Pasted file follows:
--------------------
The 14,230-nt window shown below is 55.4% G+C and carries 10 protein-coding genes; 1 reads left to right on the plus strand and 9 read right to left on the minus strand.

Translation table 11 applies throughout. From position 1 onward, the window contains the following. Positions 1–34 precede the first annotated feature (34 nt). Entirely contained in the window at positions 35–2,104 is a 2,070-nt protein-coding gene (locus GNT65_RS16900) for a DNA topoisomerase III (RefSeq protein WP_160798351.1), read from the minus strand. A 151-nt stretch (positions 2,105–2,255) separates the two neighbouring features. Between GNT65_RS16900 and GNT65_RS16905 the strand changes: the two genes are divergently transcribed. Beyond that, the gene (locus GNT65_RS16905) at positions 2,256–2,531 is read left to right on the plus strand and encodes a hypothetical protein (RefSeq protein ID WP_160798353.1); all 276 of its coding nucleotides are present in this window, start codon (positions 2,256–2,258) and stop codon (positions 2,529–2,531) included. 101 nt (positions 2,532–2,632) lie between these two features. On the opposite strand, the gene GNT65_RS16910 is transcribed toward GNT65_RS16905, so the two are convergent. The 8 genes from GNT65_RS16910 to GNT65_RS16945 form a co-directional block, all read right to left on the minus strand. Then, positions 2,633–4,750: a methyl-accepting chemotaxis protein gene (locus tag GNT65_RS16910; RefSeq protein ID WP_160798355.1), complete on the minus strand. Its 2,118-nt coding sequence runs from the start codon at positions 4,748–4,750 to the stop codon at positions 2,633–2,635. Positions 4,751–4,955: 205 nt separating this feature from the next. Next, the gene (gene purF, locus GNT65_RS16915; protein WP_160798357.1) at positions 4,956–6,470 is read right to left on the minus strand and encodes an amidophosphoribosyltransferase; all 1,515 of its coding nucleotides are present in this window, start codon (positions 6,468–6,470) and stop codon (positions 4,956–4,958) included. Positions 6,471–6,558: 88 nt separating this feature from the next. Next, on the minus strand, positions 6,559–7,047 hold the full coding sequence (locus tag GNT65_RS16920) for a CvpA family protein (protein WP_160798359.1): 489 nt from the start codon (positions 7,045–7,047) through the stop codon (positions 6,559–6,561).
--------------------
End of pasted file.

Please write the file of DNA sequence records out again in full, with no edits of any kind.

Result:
The 14,230-nt window shown below is 55.4% G+C and carries 10 protein-coding genes; 1 reads left to right on the plus strand and 9 read right to left on the minus strand.

Translation table 11 applies throughout. From position 1 onward, the window contains the following. Positions 1–34 precede the first annotated feature (34 nt). Entirely contained in the window at positions 35–2,104 is a 2,070-nt protein-coding gene (locus GNT65_RS16900) for a DNA topoisomerase III (RefSeq protein WP_160798351.1), read from the minus strand. A 151-nt stretch (positions 2,105–2,255) separates the two neighbouring features. Between GNT65_RS16900 and GNT65_RS16905 the strand changes: the two genes are divergently transcribed. Beyond that, the gene (locus GNT65_RS16905) at positions 2,256–2,531 is read left to right on the plus strand and encodes a hypothetical protein (RefSeq protein ID WP_160798353.1); all 276 of its coding nucleotides are present in this window, start codon (positions 2,256–2,258) and stop codon (positions 2,529–2,531) included. 101 nt (positions 2,532–2,632) lie between these two features. On the opposite strand, the gene GNT65_RS16910 is transcribed toward GNT65_RS16905, so the two are convergent. The 8 genes from GNT65_RS16910 to GNT65_RS16945 form a co-directional block, all read right to left on the minus strand. Then, positions 2,633–4,750: a methyl-accepting chemotaxis protein gene (locus tag GNT65_RS16910; RefSeq protein ID WP_160798355.1), complete on the minus strand. Its 2,118-nt coding sequence runs from the start codon at positions 4,748–4,750 to the stop codon at positions 2,633–2,635. Positions 4,751–4,955: 205 nt separating this feature from the next. Next, the gene (gene purF, locus GNT65_RS16915; protein WP_160798357.1) at positions 4,956–6,470 is read right to left on the minus strand and encodes an amidophosphoribosyltransferase; all 1,515 of its coding nucleotides are present in this window, start codon (positions 6,468–6,470) and stop codon (positions 4,956–4,958) included. Positions 6,471–6,558: 88 nt separating this feature from the next. Next, on the minus strand, positions 6,559–7,047 hold the full coding sequence (locus tag GNT65_RS16920) for a CvpA family protein (protein WP_160798359.1): 489 nt from the start codon (positions 7,045–7,047) through the stop codon (positions 6,559–6,561).